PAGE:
Greg Hunt

Federal Member for Flinders | Minister for Health | Minister for Sport

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Transcript - Interview with Jon Faine - ABC 774 Melbourne

Thursday, 9 November 2017

E&OE…

Topics: Sam Dastyari, citizenship issues, same sex marriage postal survey, private health insurance premiums, Government.

JON FAINE:

Greg Hunt is Federal Member for Health and Sport and the Member for Flinders in the Turnbull Government inner sanctum, in the Cabinet. Mr Hunt, good morning to you.

GREG HUNT:
Good morning, Jon, and I’ve just dropped off my little eight-year-old boy for his first overnight camp at school, so it keeps all of life in perspective.

JON FAINE:
It most certainly does. As does, just by way of passing, the confrontation between some far-right protestors and Sam Dastyari in a Footscray pub, we just were reminded about on the news this morning.

What do you say to those who think it’s alright to call a Member of Parliament a terrorist and to tell him to go back where he came from?

GREG HUNT:
Look, this was straight out racism and I condemn it unequivocally.

JON FAINE:
And those who say well no, it’s freedom of speech and they’re entitled to express their views and Senator Dastyari makes light of it himself in response?

GREG HUNT:
I think this was racism and it should be called out wherever it occurs in relation to whoever does it and it’s completely unacceptable and there is no place for it in Australian society. Simply, clear, unequivocal.

JON FAINE:
We’re seeing more and more of it, of course, and groups are organising around in particular a fear and a dislike of Muslim migration.

GREG HUNT:
I’m not sure we are seeing more of it. When you look over Australian history you’ve got one of the most successful – I would say the most successfully multicultural society in the world – but you always have outliers.

I think there are fewer outliers now, but frankly this is completely, absolutely, unacceptable. It’s racism and it should be called for what it is.

JON FAINE:
Pauline Hanson this morning has been asked about it and she declined to criticise the behaviour or condemn it.

GREG HUNT:
Well I’ve been asked about it and I have criticised it and condemned it.

JON FAINE:
But the fact that she refuses or declines to go where you’re so prepared to go in this discussion this morning. What do you make of that?

GREG HUNT:
Well, we have a different view on this.

JON FAINE:
Is the difference that she’s from Queensland and you’re from Victoria?

GREG HUNT:
Well, the difference is we have a different view and I’ll let her explain her position, but I can tell you mine.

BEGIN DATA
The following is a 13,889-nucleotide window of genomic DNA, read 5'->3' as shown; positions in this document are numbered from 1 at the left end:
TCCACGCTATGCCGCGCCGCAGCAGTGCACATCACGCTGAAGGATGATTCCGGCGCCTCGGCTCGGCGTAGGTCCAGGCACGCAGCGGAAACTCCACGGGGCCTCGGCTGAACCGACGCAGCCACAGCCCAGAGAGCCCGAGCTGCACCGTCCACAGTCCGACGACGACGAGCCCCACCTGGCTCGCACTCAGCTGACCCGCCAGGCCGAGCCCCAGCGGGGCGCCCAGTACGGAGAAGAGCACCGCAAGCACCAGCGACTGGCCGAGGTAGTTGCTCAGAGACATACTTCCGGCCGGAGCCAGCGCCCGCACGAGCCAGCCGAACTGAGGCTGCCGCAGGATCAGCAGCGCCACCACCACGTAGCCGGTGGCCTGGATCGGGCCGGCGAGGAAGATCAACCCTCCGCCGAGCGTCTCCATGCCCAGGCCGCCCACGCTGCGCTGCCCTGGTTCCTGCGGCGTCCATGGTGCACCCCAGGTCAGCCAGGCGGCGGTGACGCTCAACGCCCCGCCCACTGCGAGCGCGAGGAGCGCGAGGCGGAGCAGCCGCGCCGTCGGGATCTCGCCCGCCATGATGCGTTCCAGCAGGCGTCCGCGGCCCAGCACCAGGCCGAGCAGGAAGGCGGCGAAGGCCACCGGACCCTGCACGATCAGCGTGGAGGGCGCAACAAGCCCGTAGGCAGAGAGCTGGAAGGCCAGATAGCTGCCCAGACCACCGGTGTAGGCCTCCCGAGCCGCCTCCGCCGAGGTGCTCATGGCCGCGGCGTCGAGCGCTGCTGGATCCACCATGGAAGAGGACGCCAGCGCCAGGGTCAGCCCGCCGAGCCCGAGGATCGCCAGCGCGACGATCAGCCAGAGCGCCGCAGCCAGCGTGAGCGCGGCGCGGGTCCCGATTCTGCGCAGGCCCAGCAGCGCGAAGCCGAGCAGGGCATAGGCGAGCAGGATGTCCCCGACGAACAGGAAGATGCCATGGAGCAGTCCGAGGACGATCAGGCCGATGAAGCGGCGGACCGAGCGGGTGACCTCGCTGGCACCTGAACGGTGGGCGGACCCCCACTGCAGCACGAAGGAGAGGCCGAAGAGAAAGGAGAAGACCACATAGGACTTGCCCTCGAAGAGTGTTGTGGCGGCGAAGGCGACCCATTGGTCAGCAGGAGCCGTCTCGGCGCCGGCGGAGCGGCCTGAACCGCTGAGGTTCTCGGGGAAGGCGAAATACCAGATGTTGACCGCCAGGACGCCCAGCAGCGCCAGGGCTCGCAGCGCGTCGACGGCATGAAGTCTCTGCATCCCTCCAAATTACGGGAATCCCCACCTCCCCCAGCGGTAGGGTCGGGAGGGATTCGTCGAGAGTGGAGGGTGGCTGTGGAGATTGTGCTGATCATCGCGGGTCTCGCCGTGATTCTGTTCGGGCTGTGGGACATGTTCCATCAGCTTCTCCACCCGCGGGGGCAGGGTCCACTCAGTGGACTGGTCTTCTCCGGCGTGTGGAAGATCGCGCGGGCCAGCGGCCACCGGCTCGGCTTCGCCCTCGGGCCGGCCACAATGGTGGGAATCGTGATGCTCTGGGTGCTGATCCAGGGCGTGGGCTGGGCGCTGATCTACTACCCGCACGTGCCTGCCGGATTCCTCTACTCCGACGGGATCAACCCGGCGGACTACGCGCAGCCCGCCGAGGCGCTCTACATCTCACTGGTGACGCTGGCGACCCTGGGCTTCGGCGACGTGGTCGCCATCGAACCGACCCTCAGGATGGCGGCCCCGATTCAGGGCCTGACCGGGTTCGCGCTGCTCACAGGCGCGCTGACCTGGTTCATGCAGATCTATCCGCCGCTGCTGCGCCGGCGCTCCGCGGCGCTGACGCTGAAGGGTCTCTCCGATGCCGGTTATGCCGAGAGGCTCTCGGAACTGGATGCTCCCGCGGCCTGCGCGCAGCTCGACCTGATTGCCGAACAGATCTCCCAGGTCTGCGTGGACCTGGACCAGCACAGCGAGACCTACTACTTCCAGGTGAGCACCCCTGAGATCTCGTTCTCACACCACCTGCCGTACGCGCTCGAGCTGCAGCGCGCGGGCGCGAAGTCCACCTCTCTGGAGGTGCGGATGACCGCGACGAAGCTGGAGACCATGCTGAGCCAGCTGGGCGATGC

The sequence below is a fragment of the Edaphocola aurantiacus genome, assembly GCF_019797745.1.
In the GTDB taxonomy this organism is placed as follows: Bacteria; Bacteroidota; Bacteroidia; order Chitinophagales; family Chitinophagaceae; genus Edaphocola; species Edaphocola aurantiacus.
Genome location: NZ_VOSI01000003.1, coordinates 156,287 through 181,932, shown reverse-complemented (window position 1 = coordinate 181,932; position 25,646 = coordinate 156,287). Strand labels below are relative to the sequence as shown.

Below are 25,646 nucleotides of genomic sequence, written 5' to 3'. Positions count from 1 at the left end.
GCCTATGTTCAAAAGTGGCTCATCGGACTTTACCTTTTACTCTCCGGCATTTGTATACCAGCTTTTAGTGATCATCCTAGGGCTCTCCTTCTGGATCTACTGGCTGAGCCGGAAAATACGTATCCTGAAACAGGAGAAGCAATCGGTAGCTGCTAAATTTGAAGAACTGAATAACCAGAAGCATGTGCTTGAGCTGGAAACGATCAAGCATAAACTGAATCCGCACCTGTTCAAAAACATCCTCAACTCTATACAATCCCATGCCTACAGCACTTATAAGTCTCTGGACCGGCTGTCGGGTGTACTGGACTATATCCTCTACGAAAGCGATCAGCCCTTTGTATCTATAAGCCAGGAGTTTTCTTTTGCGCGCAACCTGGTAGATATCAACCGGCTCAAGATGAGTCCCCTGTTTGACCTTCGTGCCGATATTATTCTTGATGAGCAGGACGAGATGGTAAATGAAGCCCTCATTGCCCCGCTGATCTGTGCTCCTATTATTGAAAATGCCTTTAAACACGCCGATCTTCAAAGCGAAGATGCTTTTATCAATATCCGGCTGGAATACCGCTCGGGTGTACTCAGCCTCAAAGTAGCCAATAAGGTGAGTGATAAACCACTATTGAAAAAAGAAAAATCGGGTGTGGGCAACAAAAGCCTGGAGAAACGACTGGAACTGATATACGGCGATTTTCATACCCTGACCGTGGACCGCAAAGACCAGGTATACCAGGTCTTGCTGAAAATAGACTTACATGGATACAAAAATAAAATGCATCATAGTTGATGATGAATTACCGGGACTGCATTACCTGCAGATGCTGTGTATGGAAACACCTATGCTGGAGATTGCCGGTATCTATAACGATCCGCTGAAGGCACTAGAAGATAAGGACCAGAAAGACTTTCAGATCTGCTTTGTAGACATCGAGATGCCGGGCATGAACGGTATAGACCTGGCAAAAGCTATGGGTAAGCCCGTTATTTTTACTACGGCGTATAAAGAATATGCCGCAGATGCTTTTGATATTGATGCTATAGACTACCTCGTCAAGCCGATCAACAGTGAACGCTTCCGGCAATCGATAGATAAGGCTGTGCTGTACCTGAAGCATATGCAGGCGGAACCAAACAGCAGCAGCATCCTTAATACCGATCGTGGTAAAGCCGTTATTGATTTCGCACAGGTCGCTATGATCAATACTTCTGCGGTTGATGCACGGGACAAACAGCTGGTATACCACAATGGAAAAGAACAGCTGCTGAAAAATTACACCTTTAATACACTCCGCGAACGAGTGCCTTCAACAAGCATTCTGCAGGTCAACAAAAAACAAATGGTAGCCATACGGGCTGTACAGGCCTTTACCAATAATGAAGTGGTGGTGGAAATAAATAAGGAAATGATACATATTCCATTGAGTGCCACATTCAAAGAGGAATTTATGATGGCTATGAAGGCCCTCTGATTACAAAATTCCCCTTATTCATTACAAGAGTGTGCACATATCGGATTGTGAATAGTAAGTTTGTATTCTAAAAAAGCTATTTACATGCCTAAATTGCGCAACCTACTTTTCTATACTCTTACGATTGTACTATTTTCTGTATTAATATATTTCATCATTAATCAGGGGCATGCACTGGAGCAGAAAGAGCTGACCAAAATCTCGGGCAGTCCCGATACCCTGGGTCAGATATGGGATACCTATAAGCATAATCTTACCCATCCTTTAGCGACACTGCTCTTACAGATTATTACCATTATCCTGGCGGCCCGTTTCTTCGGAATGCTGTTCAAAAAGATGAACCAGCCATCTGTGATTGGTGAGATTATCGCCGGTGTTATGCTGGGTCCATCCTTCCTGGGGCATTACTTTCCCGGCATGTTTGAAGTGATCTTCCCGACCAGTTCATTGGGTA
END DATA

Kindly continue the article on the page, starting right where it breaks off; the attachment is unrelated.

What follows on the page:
JON FAINE:
But you’re not at the moment trying to solicit votes for your party in a Queensland state election, she is, so she doesn’t want to upset people who might feel inclined to behave that way in Queensland it would seem, is my fair reading of the situation.

GREG HUNT:
Well the voters of Queensland will make their own judgement. My message to the voters of Queensland – who are unlikely to be listening to our program this morning – is that the best prospect of jobs and a fair and balanced and decent society is under Tim Nicholls and the LNP. So if we want to talk Queensland then I will.

JON FAINE:
To move to other things – and I will come to your portfolio in a moment – the Prime Minister is jetting off to meet with leaders in the Asia Pacific Forum – and Donald Trump amongst them – leaving behind an almighty mess over citizenship.

It seems almost every day there’s another swag of members of either the House of Reps or the Senate whose status to be there is under a cloud and the Prime Minister and the Opposition Leader yesterday failed to reach agreement on a way out of this. What should happen next?

GREG HUNT:
Look, we’ve got a motion. We’ll be proceeding with it. The Prime Minister will settle the details.

It’s about transparency. But what is interesting, I have to say, I’ve thought that no matter what we propose in good faith, Bill Shorten will act as a constitutional vandal and a constitutional fraud.

He’s not interested in a resolution and this is indicative of who he is. Given the chance to actually achieve the very outcome which he claimed to seek, he’s walked away from it and he’s not interested.

We now know that all along he’s been aware that at least two and possibly three of his own members held British citizenship at the time of the last election.

Now, that will be a matter that will be dealt with through the transparency process and the High Court if it comes to that, but all of this self-righteous cant and indignation that he put out – a complete fraud.

JON FAINE:
How is it fraud or vandalism to say you want the Constitution to be upheld and enforced?

GREG HUNT:
Except for the fact that he doesn’t. They have hidden the fact that all along they knew they had at least two and possibly three members after giving everybody else lectures, members with significant issues.